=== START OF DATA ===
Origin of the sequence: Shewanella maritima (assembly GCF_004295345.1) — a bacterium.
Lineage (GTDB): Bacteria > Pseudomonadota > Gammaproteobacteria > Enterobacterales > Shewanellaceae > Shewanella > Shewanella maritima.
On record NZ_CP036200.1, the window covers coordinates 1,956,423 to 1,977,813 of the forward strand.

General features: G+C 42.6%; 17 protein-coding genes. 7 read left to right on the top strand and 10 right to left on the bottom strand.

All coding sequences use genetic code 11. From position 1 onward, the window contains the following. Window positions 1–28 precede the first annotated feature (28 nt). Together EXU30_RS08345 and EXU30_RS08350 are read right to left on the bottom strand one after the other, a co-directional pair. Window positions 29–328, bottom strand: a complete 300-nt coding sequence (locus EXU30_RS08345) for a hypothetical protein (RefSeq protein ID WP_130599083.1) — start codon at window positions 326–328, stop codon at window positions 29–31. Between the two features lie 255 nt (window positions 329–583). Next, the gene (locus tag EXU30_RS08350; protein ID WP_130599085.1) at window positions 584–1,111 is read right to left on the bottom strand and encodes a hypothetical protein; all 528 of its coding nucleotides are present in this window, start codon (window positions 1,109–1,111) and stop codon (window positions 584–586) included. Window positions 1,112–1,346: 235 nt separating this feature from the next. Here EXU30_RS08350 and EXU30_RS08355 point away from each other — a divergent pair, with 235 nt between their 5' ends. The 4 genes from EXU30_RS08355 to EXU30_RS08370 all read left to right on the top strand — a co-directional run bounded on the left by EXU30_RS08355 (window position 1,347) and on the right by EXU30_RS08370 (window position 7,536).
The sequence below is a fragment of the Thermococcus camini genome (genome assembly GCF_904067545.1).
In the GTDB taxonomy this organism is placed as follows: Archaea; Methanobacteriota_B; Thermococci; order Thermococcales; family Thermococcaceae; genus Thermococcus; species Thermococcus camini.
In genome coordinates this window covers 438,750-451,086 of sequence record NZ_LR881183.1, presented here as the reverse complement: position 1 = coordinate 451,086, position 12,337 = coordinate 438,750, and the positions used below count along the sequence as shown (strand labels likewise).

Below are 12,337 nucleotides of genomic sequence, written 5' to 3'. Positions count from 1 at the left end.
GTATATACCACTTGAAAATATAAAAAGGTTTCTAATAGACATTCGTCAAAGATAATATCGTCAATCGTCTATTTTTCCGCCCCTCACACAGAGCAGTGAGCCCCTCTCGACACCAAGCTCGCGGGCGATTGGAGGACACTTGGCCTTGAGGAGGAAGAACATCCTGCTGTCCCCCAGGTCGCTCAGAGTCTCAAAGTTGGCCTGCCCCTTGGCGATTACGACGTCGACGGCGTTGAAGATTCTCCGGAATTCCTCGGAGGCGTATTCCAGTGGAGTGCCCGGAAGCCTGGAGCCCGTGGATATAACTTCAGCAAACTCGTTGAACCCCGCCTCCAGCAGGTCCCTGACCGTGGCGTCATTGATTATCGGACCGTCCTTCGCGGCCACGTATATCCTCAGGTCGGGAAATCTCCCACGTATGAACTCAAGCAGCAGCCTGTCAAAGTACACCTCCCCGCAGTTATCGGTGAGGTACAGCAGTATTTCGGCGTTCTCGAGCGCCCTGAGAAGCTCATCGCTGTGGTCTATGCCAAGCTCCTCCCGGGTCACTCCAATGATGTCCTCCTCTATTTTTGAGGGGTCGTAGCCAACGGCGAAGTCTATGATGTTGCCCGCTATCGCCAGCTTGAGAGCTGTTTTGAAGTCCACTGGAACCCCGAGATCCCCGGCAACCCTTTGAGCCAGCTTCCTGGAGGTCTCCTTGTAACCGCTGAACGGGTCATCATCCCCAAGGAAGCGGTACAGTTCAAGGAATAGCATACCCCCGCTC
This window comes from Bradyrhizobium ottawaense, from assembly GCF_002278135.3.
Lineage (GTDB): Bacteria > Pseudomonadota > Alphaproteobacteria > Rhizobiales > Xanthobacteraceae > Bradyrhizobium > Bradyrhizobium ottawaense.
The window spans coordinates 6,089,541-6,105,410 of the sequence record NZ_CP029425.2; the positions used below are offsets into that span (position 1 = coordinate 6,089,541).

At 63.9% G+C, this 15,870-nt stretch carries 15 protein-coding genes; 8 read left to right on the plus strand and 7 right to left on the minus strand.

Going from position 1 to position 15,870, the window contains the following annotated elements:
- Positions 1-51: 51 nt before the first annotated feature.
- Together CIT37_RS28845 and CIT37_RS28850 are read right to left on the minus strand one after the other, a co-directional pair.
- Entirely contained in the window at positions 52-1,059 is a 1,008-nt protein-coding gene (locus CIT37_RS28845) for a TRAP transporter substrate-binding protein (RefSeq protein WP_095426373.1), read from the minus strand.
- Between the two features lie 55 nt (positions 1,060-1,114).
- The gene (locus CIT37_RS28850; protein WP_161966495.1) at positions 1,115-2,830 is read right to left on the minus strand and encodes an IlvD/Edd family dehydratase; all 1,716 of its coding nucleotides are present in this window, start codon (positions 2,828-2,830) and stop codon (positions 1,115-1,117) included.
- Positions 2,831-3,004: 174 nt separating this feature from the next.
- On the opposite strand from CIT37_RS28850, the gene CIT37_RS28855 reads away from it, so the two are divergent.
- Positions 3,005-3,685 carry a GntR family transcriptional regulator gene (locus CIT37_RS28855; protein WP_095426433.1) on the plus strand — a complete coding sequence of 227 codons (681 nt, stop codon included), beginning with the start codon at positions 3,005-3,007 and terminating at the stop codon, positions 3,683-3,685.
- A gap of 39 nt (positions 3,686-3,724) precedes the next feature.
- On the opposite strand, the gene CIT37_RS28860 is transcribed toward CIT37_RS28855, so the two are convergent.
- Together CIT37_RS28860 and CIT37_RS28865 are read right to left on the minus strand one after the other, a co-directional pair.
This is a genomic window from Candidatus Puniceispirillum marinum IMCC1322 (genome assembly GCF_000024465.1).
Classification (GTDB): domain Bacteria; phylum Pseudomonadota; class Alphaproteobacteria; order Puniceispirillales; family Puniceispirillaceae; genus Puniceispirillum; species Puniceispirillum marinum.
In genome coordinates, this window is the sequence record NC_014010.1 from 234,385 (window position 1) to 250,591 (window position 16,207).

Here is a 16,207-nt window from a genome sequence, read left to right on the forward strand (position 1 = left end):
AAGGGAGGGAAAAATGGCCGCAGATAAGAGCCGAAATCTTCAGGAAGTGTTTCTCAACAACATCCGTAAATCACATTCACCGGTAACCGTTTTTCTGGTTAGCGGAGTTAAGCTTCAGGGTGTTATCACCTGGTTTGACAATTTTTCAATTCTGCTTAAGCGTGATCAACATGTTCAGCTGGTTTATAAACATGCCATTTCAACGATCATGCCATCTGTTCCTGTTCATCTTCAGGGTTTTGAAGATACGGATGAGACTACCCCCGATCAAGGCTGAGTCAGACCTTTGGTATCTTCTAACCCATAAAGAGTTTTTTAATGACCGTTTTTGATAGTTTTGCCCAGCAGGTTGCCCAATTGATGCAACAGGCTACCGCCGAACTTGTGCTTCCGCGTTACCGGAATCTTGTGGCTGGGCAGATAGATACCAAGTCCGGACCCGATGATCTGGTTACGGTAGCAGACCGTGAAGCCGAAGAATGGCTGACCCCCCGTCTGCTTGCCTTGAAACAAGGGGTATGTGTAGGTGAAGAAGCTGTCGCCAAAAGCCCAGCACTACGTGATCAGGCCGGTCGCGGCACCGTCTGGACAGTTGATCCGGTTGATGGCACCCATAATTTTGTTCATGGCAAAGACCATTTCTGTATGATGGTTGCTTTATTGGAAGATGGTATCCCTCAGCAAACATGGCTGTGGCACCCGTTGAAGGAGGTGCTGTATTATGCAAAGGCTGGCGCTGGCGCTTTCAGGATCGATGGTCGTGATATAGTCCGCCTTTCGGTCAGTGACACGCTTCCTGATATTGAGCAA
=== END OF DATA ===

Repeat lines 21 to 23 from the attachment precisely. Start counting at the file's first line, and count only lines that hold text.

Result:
- Positions 2,831-3,004: 174 nt separating this feature from the next.
- On the opposite strand from CIT37_RS28850, the gene CIT37_RS28855 reads away from it, so the two are divergent.
- Positions 3,005-3,685 carry a GntR family transcriptional regulator gene (locus CIT37_RS28855; protein WP_095426433.1) on the plus strand — a complete coding sequence of 227 codons (681 nt, stop codon included), beginning with the start codon at positions 3,005-3,007 and terminating at the stop codon, positions 3,683-3,685.